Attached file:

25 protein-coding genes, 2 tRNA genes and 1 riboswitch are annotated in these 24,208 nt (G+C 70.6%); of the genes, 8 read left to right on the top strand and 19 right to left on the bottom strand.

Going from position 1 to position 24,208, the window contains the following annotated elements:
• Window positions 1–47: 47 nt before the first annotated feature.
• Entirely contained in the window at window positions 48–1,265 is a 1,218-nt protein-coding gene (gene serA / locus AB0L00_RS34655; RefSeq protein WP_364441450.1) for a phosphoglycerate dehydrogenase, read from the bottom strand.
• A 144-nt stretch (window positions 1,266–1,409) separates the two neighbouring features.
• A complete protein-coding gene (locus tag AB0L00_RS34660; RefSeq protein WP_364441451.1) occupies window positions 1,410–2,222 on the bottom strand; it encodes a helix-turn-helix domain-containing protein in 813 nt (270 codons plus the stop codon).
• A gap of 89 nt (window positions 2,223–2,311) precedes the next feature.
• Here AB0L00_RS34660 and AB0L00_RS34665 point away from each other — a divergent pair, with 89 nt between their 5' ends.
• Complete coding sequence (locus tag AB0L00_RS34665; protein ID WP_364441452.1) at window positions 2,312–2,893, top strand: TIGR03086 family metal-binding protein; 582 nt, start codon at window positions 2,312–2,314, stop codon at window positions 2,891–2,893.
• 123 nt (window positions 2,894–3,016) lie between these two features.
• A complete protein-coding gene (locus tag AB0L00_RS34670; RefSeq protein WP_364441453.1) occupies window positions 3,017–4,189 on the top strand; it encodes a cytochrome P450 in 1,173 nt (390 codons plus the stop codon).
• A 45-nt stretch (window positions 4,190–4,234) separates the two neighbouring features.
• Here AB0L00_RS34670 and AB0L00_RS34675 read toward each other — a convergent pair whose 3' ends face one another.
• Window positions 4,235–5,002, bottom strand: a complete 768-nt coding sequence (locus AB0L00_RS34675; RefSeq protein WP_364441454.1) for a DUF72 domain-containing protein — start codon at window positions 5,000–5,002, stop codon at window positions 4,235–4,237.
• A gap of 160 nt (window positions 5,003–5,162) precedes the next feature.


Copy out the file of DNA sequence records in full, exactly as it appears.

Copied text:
25 protein-coding genes, 2 tRNA genes and 1 riboswitch are annotated in these 24,208 nt (G+C 70.6%); of the genes, 8 read left to right on the top strand and 19 right to left on the bottom strand.

Going from position 1 to position 24,208, the window contains the following annotated elements:
• Window positions 1–47: 47 nt before the first annotated feature.
• Entirely contained in the window at window positions 48–1,265 is a 1,218-nt protein-coding gene (gene serA / locus AB0L00_RS34655; RefSeq protein WP_364441450.1) for a phosphoglycerate dehydrogenase, read from the bottom strand.
• A 144-nt stretch (window positions 1,266–1,409) separates the two neighbouring features.
• A complete protein-coding gene (locus tag AB0L00_RS34660; RefSeq protein WP_364441451.1) occupies window positions 1,410–2,222 on the bottom strand; it encodes a helix-turn-helix domain-containing protein in 813 nt (270 codons plus the stop codon).
• A gap of 89 nt (window positions 2,223–2,311) precedes the next feature.
• Here AB0L00_RS34660 and AB0L00_RS34665 point away from each other — a divergent pair, with 89 nt between their 5' ends.
• Complete coding sequence (locus tag AB0L00_RS34665; protein ID WP_364441452.1) at window positions 2,312–2,893, top strand: TIGR03086 family metal-binding protein; 582 nt, start codon at window positions 2,312–2,314, stop codon at window positions 2,891–2,893.
• 123 nt (window positions 2,894–3,016) lie between these two features.
• A complete protein-coding gene (locus tag AB0L00_RS34670; RefSeq protein WP_364441453.1) occupies window positions 3,017–4,189 on the top strand; it encodes a cytochrome P450 in 1,173 nt (390 codons plus the stop codon).
• A 45-nt stretch (window positions 4,190–4,234) separates the two neighbouring features.
• Here AB0L00_RS34670 and AB0L00_RS34675 read toward each other — a convergent pair whose 3' ends face one another.
• Window positions 4,235–5,002, bottom strand: a complete 768-nt coding sequence (locus AB0L00_RS34675; RefSeq protein WP_364441454.1) for a DUF72 domain-containing protein — start codon at window positions 5,000–5,002, stop codon at window positions 4,235–4,237.
• A gap of 160 nt (window positions 5,003–5,162) precedes the next feature.